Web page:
Meetings are difficult enough. But remote meetings present unique challenges. Yet in most organizations, conference calls and virtual meetings are standard business practices. Whether a conference call or a virtual meeting using meeting software and a shared screen, here are the 12 key factors you need to make the next remote meeting a success:
When planning a remote meeting, ask: “What are we trying to accomplish?” “What are the required logistics of the meeting participants?” Then, choose the right format. If you need to brainstorm, weigh an idea’s pros and cons, problem-solve, or discuss complex issues, hold a virtual meeting with the visual benefit of a shared screen on which you write all the points that people make. This lets people see all factors and not polarize on one. Insist everyone logs in visually by using software such as GoToMeeting, WebEx, Zoom or Adobe Connect. If you just need an update to understand and interact with information, a conference call may do. Once you’ve chosen the format, inform all attendees.
For a successful meeting, you need an agenda. Send it to participants 3 days ahead, and request they have it in front of them at the meeting. Include realistic timeframes so items aren’t cut short to end on time, and statements of purpose and focus for each agenda item to stay on course and avoid tangents. A statement of purpose is 1-2 sentences on why the agenda item is more important than the 10 million other things everyone knows they have to do. A statement of focus clarifies what you need from participants; i.e. their ideas, considerations, etc.
In conference calls, people can’t raise their hands. In virtual meetings, it’s too easy to talk over each other, or be too polite and say nothing. A circular order (around the room) gives everyone airtime. Unless the meeting is informal, include this on the agenda. For more accountability, establish a random order, in which you as organizer call on everyone in no particular pattern — when it’s their turn, they had better be ready. Stick to the speaking order when it’s time for the meeting. When it’s their turn, people can either speak, pass or say “Come back to me.” If the conference call mixes people in the same room with those in remote locations, let the remote people go first to help them feel more included.
“Call in by” or “Log in by” Time
Set a “call-in by” or “log in by” time that’s about four to five minutes before the meeting starts. Otherwise, attendees may be late — whether they lose the log-in information, have a computer glitch, just habitually wait until the last minute to dial in, get an e-mail, or wind up talking to a coworker.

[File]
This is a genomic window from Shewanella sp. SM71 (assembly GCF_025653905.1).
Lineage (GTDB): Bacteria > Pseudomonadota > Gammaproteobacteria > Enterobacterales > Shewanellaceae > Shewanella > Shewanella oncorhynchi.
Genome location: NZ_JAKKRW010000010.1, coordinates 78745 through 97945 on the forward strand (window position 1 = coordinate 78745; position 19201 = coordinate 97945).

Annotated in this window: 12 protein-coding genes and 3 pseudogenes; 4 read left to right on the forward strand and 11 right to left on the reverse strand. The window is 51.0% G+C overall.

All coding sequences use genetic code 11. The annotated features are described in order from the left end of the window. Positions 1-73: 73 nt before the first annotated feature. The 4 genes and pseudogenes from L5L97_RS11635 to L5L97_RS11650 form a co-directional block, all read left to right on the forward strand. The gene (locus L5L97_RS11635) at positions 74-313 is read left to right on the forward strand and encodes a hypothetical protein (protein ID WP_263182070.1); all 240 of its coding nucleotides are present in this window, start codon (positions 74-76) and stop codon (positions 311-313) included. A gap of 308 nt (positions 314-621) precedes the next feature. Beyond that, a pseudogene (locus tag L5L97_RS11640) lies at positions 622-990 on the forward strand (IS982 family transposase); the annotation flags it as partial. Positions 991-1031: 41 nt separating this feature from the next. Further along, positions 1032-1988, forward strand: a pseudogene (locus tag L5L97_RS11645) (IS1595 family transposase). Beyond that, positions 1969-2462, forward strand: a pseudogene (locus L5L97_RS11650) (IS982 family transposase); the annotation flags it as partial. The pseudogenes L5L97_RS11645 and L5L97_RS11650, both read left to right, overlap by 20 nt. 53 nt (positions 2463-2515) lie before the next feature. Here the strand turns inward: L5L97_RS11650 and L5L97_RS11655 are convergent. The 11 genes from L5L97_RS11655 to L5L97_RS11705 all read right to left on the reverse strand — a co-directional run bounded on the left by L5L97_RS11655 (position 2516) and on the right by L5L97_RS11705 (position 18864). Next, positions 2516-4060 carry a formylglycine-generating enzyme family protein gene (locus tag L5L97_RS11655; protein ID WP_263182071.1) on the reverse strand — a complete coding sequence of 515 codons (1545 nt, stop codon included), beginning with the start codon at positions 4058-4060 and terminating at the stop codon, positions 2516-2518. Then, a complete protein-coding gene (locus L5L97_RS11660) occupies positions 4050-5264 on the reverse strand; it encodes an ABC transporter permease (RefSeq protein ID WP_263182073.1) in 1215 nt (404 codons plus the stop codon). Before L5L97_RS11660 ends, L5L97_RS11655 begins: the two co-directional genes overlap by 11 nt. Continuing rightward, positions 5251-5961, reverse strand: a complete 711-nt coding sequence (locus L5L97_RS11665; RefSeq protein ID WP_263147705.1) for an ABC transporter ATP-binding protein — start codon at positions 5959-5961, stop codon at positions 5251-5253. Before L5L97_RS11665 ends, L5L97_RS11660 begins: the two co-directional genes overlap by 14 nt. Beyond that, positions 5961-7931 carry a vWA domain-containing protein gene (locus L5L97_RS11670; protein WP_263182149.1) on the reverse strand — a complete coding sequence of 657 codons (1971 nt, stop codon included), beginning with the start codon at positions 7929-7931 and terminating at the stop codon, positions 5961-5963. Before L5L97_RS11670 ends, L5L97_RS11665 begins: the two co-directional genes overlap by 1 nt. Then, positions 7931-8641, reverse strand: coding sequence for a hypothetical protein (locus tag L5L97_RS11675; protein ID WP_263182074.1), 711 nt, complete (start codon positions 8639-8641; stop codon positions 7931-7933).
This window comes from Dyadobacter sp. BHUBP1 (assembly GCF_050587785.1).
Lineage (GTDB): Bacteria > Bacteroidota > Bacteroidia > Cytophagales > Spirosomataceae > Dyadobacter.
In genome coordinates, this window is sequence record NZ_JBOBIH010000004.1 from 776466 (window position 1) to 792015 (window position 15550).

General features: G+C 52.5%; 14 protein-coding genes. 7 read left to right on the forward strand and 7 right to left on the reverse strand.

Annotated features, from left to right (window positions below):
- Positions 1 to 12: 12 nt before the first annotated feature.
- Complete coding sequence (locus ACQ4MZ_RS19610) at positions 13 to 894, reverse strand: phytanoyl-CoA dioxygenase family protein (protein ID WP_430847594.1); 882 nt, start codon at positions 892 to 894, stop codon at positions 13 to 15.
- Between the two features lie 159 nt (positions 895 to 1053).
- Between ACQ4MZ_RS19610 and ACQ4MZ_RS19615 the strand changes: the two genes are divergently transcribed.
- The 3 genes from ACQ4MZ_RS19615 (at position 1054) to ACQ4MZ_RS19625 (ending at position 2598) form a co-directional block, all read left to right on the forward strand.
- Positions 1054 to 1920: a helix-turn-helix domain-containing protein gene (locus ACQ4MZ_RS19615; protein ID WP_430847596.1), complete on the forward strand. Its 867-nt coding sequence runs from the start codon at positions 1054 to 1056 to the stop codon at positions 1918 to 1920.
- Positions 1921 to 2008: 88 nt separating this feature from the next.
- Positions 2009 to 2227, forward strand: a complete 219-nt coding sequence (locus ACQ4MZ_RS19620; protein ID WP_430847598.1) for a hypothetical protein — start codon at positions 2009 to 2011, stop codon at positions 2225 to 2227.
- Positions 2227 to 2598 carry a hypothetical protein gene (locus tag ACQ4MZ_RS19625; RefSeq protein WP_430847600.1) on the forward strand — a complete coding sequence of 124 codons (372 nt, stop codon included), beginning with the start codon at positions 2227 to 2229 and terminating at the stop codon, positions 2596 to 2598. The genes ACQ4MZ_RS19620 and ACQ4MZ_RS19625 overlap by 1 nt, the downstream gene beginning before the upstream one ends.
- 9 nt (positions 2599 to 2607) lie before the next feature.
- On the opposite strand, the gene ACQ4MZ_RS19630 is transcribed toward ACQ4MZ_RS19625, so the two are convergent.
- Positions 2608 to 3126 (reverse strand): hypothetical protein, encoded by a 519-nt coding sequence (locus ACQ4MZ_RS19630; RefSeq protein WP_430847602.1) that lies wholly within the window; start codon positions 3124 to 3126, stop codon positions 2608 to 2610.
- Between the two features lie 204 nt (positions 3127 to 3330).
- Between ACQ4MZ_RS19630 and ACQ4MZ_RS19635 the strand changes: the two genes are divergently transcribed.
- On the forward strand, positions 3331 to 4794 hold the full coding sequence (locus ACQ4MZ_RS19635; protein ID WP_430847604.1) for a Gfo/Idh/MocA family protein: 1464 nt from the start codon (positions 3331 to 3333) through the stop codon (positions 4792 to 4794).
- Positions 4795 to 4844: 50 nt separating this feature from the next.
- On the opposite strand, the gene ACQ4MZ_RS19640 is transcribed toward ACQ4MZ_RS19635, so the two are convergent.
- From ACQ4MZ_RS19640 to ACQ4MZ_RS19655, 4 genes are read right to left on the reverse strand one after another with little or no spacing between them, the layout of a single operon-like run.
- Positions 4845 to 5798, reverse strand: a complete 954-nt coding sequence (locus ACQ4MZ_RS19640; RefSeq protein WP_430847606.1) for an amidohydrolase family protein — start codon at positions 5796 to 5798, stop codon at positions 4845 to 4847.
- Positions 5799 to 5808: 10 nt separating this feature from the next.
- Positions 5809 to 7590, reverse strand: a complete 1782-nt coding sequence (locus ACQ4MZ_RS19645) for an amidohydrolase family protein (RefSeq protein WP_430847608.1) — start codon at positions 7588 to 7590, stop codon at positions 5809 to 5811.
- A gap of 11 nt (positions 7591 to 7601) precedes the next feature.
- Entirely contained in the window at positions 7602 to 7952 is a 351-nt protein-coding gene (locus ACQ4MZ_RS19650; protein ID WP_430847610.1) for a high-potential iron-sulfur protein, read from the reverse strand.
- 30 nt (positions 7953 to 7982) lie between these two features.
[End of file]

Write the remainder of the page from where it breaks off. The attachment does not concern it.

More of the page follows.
Unusual Start and End Times
For example: “Log in between 8:53 and 8:57 a.m. The meeting will start promptly at 9:02 a.m.” Weird times are memorable, and force people to calculate (“At 8:45 I’ll be on that side of the building. To get to my computer, it will take…”). The net result will be a greater likelihood of people calling in and logging in on time. As the call organizer, stick to unusual times for each agenda item as well (i.e., “9:02 – 9:17 a.m.: Questions on the new policy”). This shows you are paying attention to and respecting time.
Start on time, period. Otherwise, you train people to come late. Even better, block latecomers. True, some agenda items may suffer without the “right” people there. But you only have to do this once or twice before everyone gets the message you are serious about starting on time. In the future, they’ll make sure they do.
We’ve all been in remote meetings with dogs barking, pans clanging, water running in the background. Make sure people know how to mute themselves using the meeting software. Remind them to do so when they’re not speaking. If someone forgets in a virtual meeting, the organizer can do it — so don’t hesitate. In a conference call, people should use the mute function on their phones when they call in.
In remote meetings, it’s too easy for people to do other things. But if they’re multitasking, they’re not paying attention. Banish multitasking ahead of time by getting everyone’s agreement: in exchange for their full attention, the meeting will be more focused, and more will get done faster.
Create a WEBCAMS ON policy: it creates accountability and improves a feeling of connection. People stay focused and don’t multitask. Seeing people pay attention to what you say, nod in agreement or even roll their eyes communicates so much more than audio-only silence. It creates a welcome sense of a live conference room.
In a virtual meeting, use the shared screen to record what people say so everyone can see it. By making the speaker’s ideas and point of view visible, it establishes that all ideas and viewpoints are important. It also depersonalizes the discussion so it’s not someone’s thoughts versus another’s, and keeps ideas from getting lost in the shuffle. When people can see all the factors of whatever they are discussing, this leads to what I call “holographic thinking,” a state of highly effective collaborating that results in more complete ideas and solutions.
After the call or meeting, email the notes to all participants. If the meeting was long and covered many different topics, break the notes out into separate emails with clearly labeled subject lines. This will increase follow-up after the meeting, and help people locate the notes again.
At the meeting’s end, invite everyone to unmute themselves and say goodbye. A little cacophony gives people the feeling they have been together.
By building these 12 hacks into your conference call or virtual meeting tips, you’ll impress participants — getting more done, at higher quality, and ending on time. Once people realize a meeting won’t drag on indefinitely, they will participate more enthusiastically … and come to future remote meetings better prepared, and more engaged.
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